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J Adolesc Health. 2014 Jul;55(1):93-9. doi: 10.1016/j.jadohealth.2013.11.008. Epub 2014 Jan 14.

The health and well-being of transgender high school students: results from the New Zealand adolescent health survey (Youth'12).

Author information

1
School of Nursing, Faculty of Medical and Health Sciences, University of Auckland, Auckland, New Zealand. Electronic address: t.clark@auckland.ac.nz.
2
Department of Psychological Medicine, Faculty of Medical and Health Sciences, University of Auckland, Auckland, New Zealand.
3
School of Learning, Development, and Professional Practice, University of Auckland, Auckland, New Zealand.
4
Department of Paediatrics: Child and Youth Health, Faculty of Medical and Health Sciences, University of Auckland, Auckland, New Zealand.
5
Department of Psychological Medicine, Faculty of Medical and Health Sciences, University of Auckland, Auckland, New Zealand; Department of Paediatrics: Child and Youth Health, Faculty of Medical and Health Sciences, University of Auckland, Auckland, New Zealand.
6
Auckland Uniservices Limited, University of Auckland, Auckland, New Zealand.
7
Centre for Gambling Studies, Faculty of Medical and Health Sciences, University of Auckland, Auckland, New Zealand.

Abstract

PURPOSE:

To report the prevalence of students according to four gender groups (i.e., those who reported being non-transgender, transgender, or not sure about their gender, and those who did not understand the transgender question), and to describe their health and well-being.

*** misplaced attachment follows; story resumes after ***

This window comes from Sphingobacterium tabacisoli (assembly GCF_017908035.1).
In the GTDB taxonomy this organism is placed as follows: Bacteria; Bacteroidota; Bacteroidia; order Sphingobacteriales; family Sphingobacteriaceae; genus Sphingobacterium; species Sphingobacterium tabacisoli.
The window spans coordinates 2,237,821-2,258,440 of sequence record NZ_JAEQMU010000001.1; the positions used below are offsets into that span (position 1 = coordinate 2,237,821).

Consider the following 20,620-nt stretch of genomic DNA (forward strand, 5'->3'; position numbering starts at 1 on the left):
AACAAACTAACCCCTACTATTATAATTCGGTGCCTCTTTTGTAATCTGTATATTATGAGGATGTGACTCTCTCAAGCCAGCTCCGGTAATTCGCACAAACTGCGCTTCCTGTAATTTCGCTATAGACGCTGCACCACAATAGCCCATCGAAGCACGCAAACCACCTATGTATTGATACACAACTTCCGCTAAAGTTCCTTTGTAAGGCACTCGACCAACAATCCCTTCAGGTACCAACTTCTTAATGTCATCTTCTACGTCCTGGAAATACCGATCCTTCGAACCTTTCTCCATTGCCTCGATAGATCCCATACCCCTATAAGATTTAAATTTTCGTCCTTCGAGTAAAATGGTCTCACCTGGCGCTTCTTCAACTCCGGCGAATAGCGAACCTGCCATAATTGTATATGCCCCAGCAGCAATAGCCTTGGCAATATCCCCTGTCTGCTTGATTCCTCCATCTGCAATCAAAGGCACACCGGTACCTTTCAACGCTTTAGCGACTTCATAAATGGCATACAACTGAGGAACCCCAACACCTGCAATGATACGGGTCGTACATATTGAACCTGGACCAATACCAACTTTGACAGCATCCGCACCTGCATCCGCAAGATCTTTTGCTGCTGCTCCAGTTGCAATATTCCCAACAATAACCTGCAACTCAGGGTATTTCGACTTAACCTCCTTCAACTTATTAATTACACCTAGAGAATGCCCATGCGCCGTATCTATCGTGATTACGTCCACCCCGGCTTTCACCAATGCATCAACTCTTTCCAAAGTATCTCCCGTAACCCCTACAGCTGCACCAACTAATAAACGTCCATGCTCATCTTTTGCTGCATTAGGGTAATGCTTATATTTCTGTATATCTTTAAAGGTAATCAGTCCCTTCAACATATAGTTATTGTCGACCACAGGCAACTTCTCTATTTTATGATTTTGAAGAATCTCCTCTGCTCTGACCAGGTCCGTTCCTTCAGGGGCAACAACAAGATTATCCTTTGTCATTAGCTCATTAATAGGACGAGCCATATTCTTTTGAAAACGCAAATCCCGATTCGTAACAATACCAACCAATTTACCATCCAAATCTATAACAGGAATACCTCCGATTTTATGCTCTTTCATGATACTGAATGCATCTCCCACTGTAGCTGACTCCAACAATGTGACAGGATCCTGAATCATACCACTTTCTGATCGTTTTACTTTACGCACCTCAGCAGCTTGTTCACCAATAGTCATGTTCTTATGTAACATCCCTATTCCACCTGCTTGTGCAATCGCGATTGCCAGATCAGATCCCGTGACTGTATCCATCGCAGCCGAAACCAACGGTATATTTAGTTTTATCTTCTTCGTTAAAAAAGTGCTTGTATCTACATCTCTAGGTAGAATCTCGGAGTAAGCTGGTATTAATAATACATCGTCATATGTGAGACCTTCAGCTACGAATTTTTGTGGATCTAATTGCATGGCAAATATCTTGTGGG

METHODS:

Logistic regressions were used to examine the associations between gender groups and selected outcomes in a nationally representative high school health and well-being survey, undertaken in 2012.

RESULTS:

Of the students (n = 8,166), 94.7% reported being non-transgender, 1.2% reported being transgender, 2.5% reported being not sure about their gender, and 1.7% did not understand the question. Students who reported being transgender or not sure about their gender or did not understand the question had compromised health and well-being relative to their non-transgender peers; in particular, for transgender students perceiving that a parent cared about them (odds ratio [OR], .3; 95% confidence interval [CI], .2-.4), depressive symptoms (OR, 5.7; 95% CI, 3.6-9.2), suicide attempts (OR, 5.0; 95% CI, 2.9-8.8), and school bullying (OR, 4.5; 95% CI, 2.4-8.2).

CONCLUSIONS:

This is the first nationally representative survey to report the health and well-being of students who report being transgender. We found that transgender students and those reporting not being sure are a numerically small but important group. Transgender students are diverse and are represented across demographic variables, including their sexual attractions. Transgender youth face considerable health and well-being disparities. It is important to address the challenging environments these students face and to increase access to responsive services for transgender youth.

KEYWORDS:

Adolescent; Health; Sexuality; Transgender; Well-Being

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